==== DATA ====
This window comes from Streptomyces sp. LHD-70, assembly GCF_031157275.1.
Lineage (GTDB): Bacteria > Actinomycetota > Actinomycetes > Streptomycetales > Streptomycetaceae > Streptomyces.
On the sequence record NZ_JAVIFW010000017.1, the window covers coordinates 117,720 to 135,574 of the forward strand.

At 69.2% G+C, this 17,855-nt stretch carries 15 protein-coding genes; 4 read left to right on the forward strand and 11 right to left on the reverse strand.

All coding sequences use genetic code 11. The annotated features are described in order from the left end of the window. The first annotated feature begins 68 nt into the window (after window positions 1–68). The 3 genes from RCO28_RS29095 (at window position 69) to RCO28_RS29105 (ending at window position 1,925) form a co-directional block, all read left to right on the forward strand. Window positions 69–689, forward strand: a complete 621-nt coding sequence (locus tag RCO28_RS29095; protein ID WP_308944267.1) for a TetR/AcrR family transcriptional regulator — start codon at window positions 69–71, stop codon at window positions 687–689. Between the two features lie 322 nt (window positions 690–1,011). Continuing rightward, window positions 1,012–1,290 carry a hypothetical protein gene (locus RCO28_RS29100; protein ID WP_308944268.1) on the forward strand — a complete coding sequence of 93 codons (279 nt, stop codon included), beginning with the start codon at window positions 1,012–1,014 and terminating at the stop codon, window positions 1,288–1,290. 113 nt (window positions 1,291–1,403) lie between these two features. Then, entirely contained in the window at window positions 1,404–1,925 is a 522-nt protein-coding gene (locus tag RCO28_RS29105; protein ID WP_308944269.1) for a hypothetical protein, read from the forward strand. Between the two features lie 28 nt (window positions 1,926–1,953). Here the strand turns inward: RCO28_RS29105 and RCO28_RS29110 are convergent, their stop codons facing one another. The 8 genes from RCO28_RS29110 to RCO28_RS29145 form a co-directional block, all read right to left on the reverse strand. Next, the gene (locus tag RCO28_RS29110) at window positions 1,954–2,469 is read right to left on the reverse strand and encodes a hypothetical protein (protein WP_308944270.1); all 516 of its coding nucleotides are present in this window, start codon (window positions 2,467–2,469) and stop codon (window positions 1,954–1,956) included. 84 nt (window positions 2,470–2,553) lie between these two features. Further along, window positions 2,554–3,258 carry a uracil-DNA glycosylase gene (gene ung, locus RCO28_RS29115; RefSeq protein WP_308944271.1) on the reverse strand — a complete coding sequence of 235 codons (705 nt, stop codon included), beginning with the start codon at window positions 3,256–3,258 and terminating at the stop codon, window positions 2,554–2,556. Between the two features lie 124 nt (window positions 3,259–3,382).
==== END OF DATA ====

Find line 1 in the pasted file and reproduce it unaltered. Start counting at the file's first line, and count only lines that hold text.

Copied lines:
This window comes from Streptomyces sp. LHD-70, assembly GCF_031157275.1.